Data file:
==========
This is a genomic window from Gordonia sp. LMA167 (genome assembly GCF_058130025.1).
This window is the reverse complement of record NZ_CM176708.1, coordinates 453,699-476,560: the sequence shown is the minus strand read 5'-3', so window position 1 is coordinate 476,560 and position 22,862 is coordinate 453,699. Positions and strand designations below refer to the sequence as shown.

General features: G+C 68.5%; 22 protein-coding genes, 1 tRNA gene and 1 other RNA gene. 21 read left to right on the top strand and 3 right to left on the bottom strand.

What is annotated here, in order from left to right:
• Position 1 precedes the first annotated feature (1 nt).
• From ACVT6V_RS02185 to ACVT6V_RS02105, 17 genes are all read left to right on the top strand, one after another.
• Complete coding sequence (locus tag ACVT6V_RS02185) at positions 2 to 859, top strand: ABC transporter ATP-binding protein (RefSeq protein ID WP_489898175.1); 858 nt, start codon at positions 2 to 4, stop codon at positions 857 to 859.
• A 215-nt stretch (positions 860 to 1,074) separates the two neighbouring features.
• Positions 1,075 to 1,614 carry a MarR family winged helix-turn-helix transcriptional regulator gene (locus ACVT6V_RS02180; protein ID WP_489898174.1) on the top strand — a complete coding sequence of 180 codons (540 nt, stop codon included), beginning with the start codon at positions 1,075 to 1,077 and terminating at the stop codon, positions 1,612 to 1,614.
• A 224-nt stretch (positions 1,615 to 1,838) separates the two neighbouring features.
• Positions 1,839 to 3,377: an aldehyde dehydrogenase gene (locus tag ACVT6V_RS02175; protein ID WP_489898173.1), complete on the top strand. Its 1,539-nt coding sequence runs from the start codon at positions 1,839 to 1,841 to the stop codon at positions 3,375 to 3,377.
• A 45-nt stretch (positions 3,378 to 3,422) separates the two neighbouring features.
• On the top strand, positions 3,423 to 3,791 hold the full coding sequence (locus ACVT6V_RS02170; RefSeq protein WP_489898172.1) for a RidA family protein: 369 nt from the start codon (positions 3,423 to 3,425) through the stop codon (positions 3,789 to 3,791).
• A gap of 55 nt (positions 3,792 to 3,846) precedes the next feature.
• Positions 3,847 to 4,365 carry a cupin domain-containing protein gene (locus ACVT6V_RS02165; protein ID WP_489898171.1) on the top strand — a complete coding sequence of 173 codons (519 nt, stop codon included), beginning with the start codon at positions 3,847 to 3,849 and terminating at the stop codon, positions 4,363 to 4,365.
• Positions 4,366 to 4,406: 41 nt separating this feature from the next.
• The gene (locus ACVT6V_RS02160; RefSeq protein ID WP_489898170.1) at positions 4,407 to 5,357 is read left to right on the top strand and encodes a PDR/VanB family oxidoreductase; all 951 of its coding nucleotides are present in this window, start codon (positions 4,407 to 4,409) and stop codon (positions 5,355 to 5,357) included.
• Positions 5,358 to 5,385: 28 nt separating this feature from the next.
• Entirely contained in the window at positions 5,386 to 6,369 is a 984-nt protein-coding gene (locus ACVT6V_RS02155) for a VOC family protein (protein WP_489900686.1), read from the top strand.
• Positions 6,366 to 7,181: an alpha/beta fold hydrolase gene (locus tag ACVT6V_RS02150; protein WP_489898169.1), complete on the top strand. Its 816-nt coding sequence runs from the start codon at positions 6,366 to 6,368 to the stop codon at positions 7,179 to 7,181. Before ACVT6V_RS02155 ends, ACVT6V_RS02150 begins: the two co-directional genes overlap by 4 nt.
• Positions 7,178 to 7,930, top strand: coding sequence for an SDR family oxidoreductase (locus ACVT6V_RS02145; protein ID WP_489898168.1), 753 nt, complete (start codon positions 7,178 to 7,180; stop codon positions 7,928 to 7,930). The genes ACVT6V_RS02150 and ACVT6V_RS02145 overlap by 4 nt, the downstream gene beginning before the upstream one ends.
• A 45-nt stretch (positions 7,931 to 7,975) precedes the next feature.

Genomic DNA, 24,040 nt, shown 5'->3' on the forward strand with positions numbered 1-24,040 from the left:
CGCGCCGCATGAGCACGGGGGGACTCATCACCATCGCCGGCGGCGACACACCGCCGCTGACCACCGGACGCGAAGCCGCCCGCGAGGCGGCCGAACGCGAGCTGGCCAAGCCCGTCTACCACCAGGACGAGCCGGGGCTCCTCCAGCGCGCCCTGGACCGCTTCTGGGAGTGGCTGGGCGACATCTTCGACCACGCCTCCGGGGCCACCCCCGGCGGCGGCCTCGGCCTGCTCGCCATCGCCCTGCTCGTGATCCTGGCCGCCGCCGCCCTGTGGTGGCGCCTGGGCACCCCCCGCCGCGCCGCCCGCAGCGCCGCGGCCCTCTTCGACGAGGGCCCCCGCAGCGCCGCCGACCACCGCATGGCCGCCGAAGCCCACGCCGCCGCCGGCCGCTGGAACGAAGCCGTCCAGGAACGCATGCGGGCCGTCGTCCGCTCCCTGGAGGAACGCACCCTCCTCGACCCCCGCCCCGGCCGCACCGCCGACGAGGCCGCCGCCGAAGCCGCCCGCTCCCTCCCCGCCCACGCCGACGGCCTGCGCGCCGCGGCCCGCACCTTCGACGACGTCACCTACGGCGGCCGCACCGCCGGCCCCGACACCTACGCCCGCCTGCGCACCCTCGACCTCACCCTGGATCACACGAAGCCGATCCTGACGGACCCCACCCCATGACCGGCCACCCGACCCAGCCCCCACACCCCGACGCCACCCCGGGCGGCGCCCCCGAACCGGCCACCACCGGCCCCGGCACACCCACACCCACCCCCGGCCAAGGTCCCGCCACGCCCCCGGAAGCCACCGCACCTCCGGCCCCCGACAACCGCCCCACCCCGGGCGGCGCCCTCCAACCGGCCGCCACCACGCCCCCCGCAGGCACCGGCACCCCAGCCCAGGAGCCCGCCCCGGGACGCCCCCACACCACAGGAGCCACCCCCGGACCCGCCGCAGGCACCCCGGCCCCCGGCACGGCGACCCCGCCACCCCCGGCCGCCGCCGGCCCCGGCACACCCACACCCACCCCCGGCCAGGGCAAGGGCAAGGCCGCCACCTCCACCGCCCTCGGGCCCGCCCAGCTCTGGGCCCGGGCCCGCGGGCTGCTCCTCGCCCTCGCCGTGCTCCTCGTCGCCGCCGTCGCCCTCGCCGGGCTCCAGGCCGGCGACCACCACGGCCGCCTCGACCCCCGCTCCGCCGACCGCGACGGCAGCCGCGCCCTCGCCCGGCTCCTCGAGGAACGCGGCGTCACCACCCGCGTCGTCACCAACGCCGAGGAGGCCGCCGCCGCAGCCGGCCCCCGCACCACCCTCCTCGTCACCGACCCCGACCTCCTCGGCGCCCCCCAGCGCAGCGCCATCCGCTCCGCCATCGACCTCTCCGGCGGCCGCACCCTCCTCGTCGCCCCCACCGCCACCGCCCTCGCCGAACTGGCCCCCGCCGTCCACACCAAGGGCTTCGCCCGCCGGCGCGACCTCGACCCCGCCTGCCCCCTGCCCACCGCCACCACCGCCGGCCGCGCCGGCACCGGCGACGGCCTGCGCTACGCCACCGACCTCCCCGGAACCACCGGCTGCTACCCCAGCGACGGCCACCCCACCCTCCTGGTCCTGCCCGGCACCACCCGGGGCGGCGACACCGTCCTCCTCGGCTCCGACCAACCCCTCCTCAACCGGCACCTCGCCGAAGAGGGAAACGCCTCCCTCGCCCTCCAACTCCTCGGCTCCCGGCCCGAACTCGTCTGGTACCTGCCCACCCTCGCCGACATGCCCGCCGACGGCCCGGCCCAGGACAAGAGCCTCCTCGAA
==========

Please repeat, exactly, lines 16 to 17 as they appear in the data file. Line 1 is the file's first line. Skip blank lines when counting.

• Positions 4,366 to 4,406: 41 nt separating this feature from the next.
• The gene (locus ACVT6V_RS02160; RefSeq protein ID WP_489898170.1) at positions 4,407 to 5,357 is read left to right on the top strand and encodes a PDR/VanB family oxidoreductase; all 951 of its coding nucleotides are present in this window, start codon (positions 4,407 to 4,409) and stop codon (positions 5,355 to 5,357) included.